Faced with a global supply chain crisis, Gov. Jared Polis on Wednesday said Colorado is taking aggressive steps to get critical protective gear on its own to combat the novel coronavirus outbreak, while the head of the state’s COVID-19 response outlined an ambitious undertaking to prepare for a surge in patients that could begin this month.
Colorado has gone straight to China for millions of masks and gloves, hundreds of thousands of gowns, tens of thousands of face shields and hundreds of ventilators as the federal government works to increase domestic production, Polis said during a news conference.
“In a matter of a month or two months, masks will flowing out of our ears,” the governor said. “But that doesn’t help us for what we need next week and the week after. Since the feds won’t come through, we have taken it on ourselves.”
The state is still woefully lacking in personal protection equipment for medical staff shipped by the federal government — and has received zero ventilators, Polis demonstrated in a PowerPoint presentation.
Some supplies already are en route. The chairman of the state’s manufacturing and sourcing task force told The Denver Post last week that 2 million masks were being shipped to Denver from China; those will be examined at Colorado State University before being put into use. And Taiwan is sending 2 million masks to the United States — including 100,000 earmarked for Colorado — which should arrive next week, U.S. Sen. Cory Gardner announced Wednesday.
These supplies are needed now because the surge in patients is coming — and it’s only a matter of when it happens, Polis said.
Scott Bookman, the state’s incident commander for COVID-19, said a surge of coronavirus patients may overwhelm the state’s hospitals sometime between April and July. He gave specific numbers and deadlines on a list of “wildly important goals” that the state needs to hit in order to prevent the health care system from being overrun:
- The total number of Tier 1 critical care beds needs to go from 1,849 to 5,000 by April 18
- Total number of Tier 3 surge beds (located in arenas, warehouses, stadiums) needs to increase from 0 to 2,000 by April 18
- Total number of non-acute Tier 4 surge beds (dorm rooms, hotel rooms, other lodging) needs to increase from 0 to 10,000 by May 15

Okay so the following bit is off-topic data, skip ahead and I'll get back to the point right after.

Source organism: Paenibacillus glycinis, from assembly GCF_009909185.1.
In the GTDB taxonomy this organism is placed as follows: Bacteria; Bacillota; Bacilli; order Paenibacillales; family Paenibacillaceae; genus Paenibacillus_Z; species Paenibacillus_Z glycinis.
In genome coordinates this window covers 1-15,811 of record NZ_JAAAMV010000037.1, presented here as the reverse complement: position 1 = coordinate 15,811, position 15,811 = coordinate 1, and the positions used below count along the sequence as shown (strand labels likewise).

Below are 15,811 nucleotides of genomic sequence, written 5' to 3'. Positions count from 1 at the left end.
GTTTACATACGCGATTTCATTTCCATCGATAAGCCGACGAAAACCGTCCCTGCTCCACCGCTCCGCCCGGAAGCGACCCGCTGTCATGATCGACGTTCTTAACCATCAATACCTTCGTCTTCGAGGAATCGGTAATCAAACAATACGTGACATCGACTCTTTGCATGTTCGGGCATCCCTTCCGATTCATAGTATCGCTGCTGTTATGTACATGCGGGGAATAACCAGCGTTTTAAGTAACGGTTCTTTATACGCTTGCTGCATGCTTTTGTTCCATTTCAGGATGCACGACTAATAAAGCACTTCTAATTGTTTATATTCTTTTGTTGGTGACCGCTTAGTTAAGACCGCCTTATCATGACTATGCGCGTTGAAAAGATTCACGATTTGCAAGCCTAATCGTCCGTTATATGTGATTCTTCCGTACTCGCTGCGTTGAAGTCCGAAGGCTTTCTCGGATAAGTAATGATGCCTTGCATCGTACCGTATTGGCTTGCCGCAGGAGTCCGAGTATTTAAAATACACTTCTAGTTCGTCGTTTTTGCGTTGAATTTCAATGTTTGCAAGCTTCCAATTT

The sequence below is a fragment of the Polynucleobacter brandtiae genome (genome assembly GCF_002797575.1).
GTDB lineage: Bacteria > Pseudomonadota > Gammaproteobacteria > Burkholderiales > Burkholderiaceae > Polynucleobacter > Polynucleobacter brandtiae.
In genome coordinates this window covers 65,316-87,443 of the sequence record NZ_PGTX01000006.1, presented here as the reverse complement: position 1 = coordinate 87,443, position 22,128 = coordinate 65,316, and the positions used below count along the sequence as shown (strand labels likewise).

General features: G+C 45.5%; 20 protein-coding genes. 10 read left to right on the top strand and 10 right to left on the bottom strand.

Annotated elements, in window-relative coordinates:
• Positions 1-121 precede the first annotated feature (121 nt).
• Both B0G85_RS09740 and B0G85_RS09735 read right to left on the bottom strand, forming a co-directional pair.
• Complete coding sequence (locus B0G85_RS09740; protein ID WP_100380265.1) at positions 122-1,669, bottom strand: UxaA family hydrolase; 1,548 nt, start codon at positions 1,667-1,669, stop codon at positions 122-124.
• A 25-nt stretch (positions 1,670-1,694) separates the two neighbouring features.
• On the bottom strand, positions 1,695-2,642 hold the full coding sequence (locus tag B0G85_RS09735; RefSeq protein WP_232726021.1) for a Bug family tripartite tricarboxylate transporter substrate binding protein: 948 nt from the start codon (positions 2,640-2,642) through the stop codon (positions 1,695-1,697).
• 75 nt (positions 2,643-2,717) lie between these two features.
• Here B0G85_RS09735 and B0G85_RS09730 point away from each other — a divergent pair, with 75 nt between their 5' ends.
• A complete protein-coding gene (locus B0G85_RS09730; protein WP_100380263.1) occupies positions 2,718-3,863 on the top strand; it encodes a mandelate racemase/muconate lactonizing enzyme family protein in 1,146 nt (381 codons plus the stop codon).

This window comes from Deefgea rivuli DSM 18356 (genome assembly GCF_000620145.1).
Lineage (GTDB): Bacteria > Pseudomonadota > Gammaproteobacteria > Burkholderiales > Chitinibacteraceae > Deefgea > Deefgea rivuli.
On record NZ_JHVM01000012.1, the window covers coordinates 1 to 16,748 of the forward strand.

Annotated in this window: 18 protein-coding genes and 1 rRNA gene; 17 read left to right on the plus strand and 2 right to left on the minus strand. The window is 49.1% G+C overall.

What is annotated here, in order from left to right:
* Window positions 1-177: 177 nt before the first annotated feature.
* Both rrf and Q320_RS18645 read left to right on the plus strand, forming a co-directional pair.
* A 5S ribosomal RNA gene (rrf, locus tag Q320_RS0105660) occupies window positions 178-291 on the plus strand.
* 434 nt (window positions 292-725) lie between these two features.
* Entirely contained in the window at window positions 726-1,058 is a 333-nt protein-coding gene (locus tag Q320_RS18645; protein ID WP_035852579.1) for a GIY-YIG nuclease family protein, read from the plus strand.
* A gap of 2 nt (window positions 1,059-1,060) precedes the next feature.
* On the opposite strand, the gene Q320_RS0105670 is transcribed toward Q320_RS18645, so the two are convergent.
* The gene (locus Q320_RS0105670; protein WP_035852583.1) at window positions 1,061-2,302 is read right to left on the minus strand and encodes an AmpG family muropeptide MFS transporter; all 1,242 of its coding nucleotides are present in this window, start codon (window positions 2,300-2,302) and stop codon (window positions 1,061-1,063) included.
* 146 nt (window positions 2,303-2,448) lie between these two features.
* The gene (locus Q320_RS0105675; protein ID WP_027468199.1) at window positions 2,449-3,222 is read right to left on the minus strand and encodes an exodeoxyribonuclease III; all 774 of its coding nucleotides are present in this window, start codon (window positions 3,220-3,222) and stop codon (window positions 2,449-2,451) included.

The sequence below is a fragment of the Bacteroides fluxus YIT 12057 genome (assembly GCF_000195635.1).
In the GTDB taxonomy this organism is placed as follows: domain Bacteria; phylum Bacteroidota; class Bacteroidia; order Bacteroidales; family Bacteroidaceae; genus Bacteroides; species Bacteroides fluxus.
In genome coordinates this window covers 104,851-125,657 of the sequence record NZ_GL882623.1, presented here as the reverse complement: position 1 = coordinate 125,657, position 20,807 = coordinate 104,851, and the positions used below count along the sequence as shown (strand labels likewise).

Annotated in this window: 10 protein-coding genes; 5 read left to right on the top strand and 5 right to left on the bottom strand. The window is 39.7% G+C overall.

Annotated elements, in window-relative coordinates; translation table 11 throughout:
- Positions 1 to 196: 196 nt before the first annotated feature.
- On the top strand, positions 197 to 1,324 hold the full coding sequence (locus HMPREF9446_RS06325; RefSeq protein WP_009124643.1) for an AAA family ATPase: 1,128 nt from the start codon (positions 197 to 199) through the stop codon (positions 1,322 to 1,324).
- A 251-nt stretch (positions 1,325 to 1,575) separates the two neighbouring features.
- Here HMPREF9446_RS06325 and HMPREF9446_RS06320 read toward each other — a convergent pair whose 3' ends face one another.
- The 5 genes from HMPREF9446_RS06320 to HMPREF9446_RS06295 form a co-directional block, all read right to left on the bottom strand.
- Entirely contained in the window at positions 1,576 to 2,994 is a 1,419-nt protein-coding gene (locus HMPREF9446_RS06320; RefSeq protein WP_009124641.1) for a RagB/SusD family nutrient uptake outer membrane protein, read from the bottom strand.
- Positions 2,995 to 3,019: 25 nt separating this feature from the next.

“This plan, plus drastic social distancing measures, will allow us to deal with the surge,” Bookman said.
Polis on Wednesday also announced he was extending mandatory school closures through April 30 across the state, consistent with federal guidance. He previously said it’s unlikely schools will return at all this school year. Districts have begun the switch to remote learning.
The governor continued to urge people to avoid going to mountain communities — either to stay at a second home or to recreate — because the high country simply can’t handle more patients.
“This is not a vacation,” Polis said, mirroring a phrase he has used throughout the outbreak. “This is a pandemic.”
State health officials announced 80 people have now died of COVID-19, the highly infectious respiratory illness causes by the virus. Another 620 have been hospitalized and 3,342 people confirmed with the illness. There have also been 17 outbreaks at residential and non-hospital health care facilities.
Nearly 19,000 people have been tested, with Polis touting Colorado as having one of the highest rates of testing in the country.
Throughout the outbreak, Polis and health officials have acknowledged that the number of cases announced is far lower than actual totals due to the lack of mass testing, which the state’s Innovation Response Team Task Force is working toward.
Some additional test kits may be coming soon. Englewood-based Aytu Bioscience said in a news release that 100,000 rapid test kits — which can give results for COVID-19 in 10 minutes or less — arrived from Hong Kong and will be distributed soon to states across the country. The company did not say how many tests would stay in Colorado, but indicated another 500,000 kits have been ordered and should be in the U.S. in the next few weeks.
The governor on Monday said the closure of bars and restaurants two weeks ago appears to have slowed the spread of the novel coronavirus, saying the state’s case count went from doubling every two days to now doubling nearly every five. The effects from the statewide stay-at-home order, which began last Thursday, won’t be seen for at least another week, he said.
While April 11 marks the end of the state’s stay-at-home mandate, Denver Mayor Michael Hancock on Tuesday said he would extend his city’s order until April 30. The move came after President Donald Trump this week pushed back federal social distancing guidelines until that same date.
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